GETTING CAUGHT with a small amount of drugs in Oregon is now like getting a traffic ticket. At the beginning of this month, it became the first state to decriminalise possession of even hard drugs for personal use. Rather than face criminal charges, those in possession of small amounts of drugs (defined as having less than 1 gram of heroin or MDMA, 2 grams of methamphetamine or cocaine, 12 grams of psilocybin, 40 units of methadone or LSD, or 40 pills of oxycodone) will face a $100 fine or a health assessment that could lead to rehabilitation rather than jail time. Drug treatment will be funded by state tax revenue from legal marijuana sales, which reached $133m in 2020.
The Oregon Criminal Justice Commission expects the new law to decrease the load on the criminal-justice system. Going by 2019 estimates, they expect arrests for possession of controlled substances to drop from 6,700 to 615 in an average year, a 91% reduction. They also estimate that 1,800 fewer Oregonians will be convicted of felony possession, and 1,900 fewer of misdemeanour possession. “That impact is going to be huge,” says Bridget Budbill of the Office of Public Defence Services. “It’s an opportunity for overburdened public defence systems to see a modest reduction in cases…so that these public defenders can focus their attention on […] more serious matters.” This will have a particular impact on racial minorities, who get disproportionately arrested for possession and then caught-up in the criminal-justice system, says Ms Budbill.
A handful of American cities have already decriminalised drugs harder than marijuana. More states could follow Oregon. The cities focus on psychedelics, psychoactive substances such as psilocybin (also known as “magic mushrooms”) and LSD. Ann Arbor, Denver, Oakland, and Somerville, Massachusetts, have all decriminalised psychedelics. The District of Columbia also passed a referendum to do so in November, though the city’s mayor, Muriel Bowser, has publicly opposed it.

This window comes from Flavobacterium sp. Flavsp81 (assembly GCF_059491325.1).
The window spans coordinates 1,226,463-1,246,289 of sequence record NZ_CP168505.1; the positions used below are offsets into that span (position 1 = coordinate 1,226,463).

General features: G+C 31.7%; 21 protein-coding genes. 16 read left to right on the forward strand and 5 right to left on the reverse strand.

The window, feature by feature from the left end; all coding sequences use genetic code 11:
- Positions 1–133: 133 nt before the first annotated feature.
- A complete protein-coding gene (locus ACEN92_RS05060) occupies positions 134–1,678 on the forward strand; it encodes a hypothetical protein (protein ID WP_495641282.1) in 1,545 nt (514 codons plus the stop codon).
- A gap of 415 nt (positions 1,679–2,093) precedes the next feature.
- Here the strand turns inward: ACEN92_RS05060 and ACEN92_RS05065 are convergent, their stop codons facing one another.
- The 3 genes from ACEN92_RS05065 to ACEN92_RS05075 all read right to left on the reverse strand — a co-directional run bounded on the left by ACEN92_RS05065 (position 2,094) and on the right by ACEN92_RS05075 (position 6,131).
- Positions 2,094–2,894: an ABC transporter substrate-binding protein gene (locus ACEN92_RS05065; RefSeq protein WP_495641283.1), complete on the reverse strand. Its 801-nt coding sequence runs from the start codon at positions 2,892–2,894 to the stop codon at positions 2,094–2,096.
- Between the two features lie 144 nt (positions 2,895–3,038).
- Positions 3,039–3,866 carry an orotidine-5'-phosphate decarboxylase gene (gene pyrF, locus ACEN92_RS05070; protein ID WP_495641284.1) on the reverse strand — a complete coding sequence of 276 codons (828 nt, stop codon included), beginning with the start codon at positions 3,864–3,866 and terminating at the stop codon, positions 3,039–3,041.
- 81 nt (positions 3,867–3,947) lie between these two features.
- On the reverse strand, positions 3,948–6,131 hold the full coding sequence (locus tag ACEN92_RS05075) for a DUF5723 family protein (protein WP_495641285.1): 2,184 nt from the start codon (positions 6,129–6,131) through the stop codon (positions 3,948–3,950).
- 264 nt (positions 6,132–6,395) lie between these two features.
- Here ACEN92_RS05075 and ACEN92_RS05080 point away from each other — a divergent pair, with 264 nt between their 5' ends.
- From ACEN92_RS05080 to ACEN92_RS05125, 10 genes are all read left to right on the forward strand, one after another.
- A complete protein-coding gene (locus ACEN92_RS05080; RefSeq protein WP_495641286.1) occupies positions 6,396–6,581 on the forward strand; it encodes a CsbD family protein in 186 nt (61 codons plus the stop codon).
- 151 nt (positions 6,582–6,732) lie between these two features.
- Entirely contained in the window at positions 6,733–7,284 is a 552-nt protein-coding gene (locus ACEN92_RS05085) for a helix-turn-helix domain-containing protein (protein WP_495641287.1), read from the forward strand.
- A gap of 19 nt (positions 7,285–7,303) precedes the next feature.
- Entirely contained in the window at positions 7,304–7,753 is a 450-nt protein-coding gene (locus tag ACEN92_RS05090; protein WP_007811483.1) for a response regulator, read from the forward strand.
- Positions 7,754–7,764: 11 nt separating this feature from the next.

America is inching towards the example of Portugal, which in 2001 became the first country to decriminalise drug consumption for personal use (while continuing criminal prosecution for other drug offences, such as trafficking). The country saw a reduction in drug-induced deaths and reduced rates of HIV infection. But, says João Castel-Branco Goulão, Portugal’s National Co-ordinator for Drugs and Drug Addiction, decriminalisation must be paired with other policies or else it will fail. “Decriminalising without doing anything else does not lead to any improvement of the situation,” says Dr Goulão.
He warns policymakers that any plan to decriminalise drugs must consider four factors: accessible treatment, prevention, harm reduction and reintegration. In Portugal, first-time offenders go before a panel at the Ministry of Health and receive a warning. Subsequent violations within five years of the first offence incur either a fine or other administrative sanction, such as community service. Punishment is individualised. Someone struggling with drug dependency may receive therapy, while a recreational user battling with depression may receive mental-health care.
Nora Volkow, director of America’s National Institute of Drug Abuse at the National Institutes of Health, encourages decriminalisation alongside support policies and prevention programmes to protect children and adolescents from addiction. “We need to be very aware of…how the decriminalisation is going to affect accessibility,” she warns, “…because we know that the more accessible a drug is, the greater the likelihood someone will pick it up.”■
This article appeared in the United States section of the print edition under the headline “Trail blazers”